Although assuming blame for a medical error may involve negative psychological effects for the practitioner, patients and families of patients who have been harmed are able to move forward knowing that the mistake is being taken seriously. An article published in the Journal of Medical Ethics explored the current blame culture pervasive in the medical field.

Between 44,000 and 98,000 deaths occur in the United States each year because of medical errors. Some have suggested that medical education should evolve to include how to disclose medical errors, apologize, meet patients’ needs, and take responsibility for mistakes.

In an era that seeks to move away from fixing the blame toward fixing the problem, Daniel W. Tigard, of the Human Technology Center at RWTH Aachen University in Aachen, Germany, argues that we should retain the idea of blame and responsibility as well as the associated emotions of guilt, regret, and remorse in healthcare settings. He notes that those who experience those emotions are in a better position to offer sincere apologies.

Dr Tigard admits that not all medical errors are preventable. He uses the example of a nurse in an oncology unit responsible for the care of 5 patients because of understaffing at the hospital. In this scenario, 2 patients suddenly need life-saving interventions at the same time. The nurse is able to save only one patient, while the other dies. Although she may be tempted to blame the system, Dr Tigard contends that the nurse should apologize to the family, as it offers the best chance of healing.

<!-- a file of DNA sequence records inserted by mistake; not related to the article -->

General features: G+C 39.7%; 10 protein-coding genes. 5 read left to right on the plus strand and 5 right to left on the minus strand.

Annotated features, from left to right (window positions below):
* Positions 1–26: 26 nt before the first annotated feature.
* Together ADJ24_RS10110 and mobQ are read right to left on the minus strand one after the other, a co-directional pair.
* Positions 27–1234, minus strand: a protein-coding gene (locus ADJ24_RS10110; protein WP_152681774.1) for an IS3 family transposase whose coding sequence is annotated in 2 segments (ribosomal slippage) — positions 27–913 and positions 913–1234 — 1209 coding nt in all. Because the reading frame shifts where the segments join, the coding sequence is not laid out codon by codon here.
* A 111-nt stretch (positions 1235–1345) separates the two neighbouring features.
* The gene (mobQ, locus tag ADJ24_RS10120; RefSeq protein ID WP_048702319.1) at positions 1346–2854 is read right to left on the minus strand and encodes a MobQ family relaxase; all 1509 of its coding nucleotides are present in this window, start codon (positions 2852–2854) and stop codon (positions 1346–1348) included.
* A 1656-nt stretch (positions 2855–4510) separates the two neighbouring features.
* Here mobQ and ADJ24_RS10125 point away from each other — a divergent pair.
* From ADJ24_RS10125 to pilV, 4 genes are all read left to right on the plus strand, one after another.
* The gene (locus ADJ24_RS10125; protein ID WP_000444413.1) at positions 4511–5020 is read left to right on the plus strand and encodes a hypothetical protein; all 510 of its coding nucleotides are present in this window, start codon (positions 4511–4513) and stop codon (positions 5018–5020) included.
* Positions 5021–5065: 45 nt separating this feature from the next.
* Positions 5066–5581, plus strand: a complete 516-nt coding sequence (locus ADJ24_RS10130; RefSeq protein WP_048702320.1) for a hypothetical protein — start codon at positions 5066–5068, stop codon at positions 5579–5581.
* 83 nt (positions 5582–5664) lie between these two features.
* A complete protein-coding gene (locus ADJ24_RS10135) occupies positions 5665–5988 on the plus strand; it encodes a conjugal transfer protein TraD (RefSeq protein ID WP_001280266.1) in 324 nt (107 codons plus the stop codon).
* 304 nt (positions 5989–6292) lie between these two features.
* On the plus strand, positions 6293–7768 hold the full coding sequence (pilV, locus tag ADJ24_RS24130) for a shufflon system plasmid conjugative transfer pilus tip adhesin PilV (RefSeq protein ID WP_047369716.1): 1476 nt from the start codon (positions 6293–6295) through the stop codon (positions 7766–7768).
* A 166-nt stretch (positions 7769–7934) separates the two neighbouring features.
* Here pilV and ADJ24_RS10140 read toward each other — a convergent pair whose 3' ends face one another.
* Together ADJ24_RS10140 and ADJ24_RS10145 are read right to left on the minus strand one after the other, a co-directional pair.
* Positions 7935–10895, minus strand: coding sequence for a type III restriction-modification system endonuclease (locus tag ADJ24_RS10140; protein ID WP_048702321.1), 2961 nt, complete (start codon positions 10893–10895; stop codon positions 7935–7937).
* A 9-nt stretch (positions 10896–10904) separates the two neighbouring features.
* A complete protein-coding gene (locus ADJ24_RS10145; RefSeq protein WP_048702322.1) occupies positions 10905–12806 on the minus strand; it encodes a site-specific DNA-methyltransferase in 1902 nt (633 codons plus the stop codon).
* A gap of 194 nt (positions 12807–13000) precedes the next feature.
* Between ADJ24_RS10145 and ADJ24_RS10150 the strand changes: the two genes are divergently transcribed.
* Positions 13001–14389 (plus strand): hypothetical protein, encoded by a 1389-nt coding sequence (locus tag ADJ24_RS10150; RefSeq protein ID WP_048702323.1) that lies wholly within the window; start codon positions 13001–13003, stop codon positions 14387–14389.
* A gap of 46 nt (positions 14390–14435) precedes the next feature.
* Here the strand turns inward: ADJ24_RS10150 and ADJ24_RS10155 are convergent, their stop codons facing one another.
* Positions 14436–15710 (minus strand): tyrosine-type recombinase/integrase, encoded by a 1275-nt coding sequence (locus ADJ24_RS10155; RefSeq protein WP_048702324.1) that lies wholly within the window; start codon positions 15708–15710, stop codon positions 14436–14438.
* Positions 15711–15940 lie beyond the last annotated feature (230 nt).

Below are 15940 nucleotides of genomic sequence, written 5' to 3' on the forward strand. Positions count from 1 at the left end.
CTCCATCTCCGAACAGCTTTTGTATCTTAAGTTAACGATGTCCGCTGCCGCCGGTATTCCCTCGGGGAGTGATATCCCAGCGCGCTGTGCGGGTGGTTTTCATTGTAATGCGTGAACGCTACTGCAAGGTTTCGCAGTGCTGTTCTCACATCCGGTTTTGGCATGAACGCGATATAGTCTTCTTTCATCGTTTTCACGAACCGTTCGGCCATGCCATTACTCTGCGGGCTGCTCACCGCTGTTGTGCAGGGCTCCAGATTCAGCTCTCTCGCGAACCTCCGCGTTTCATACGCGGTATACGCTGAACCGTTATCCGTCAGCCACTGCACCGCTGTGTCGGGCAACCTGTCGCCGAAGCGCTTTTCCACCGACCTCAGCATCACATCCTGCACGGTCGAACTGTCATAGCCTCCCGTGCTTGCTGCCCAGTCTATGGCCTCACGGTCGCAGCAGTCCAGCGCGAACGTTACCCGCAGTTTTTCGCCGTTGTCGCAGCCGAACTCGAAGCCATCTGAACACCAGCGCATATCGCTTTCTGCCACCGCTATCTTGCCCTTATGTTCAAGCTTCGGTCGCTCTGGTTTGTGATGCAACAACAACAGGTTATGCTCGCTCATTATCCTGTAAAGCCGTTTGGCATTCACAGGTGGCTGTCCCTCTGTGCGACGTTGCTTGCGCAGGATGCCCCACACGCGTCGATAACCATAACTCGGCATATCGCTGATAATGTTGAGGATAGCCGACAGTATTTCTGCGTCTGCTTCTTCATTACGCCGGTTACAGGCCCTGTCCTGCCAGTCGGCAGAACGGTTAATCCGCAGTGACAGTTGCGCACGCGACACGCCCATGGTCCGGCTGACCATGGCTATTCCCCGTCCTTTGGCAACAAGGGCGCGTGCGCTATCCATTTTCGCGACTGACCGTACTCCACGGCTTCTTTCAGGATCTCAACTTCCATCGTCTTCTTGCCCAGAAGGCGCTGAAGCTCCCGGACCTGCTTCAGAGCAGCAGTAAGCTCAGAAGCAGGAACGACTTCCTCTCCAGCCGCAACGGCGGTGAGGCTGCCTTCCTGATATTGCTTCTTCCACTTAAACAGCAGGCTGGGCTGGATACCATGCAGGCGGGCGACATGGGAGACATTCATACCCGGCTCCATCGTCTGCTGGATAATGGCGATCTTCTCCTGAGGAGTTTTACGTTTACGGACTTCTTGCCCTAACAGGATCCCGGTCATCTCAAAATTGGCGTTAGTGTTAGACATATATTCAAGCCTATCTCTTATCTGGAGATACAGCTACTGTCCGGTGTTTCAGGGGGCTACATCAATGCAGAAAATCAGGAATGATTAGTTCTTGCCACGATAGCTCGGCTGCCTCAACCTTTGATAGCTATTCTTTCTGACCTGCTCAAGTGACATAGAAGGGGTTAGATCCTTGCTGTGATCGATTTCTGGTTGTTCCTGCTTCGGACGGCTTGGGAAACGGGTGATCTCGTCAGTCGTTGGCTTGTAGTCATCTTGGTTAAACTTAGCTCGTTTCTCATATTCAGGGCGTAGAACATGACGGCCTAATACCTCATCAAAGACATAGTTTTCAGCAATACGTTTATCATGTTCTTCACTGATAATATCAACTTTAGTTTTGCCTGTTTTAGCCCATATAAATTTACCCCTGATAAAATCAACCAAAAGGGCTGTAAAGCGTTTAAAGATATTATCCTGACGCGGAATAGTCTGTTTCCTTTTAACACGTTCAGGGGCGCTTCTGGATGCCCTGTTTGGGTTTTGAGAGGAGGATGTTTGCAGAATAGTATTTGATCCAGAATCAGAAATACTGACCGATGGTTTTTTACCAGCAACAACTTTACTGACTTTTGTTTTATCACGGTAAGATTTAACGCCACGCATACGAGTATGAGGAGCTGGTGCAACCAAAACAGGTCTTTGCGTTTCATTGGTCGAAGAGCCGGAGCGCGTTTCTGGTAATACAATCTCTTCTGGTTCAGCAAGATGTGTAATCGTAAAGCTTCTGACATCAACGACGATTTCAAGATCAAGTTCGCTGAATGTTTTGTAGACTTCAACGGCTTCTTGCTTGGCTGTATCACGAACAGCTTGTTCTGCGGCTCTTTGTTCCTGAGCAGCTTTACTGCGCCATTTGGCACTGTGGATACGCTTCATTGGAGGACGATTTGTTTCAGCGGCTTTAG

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Although the current argument often runs that accepting blame hinders systemic changes because medical professionals fear being sued and may be tempted to cover up mistakes, Dr Tigard suggests that accepting blame and offering apologies for medical errors may in fact decrease the risk for malpractice lawsuits. Patients who have been harmed because of a medical error often want to prevent others from experiencing the same errors. There is also evidence to suggest that clinicians who accept blame for errors are more likely to learn from their mistakes and improve their practices than those who do not.

Reference

Tigard DW. Taking the blame: appropriate responses to medical error [published online November 9, 2018]. J Med Ethics. doi:10.1136/medethics-2017-104687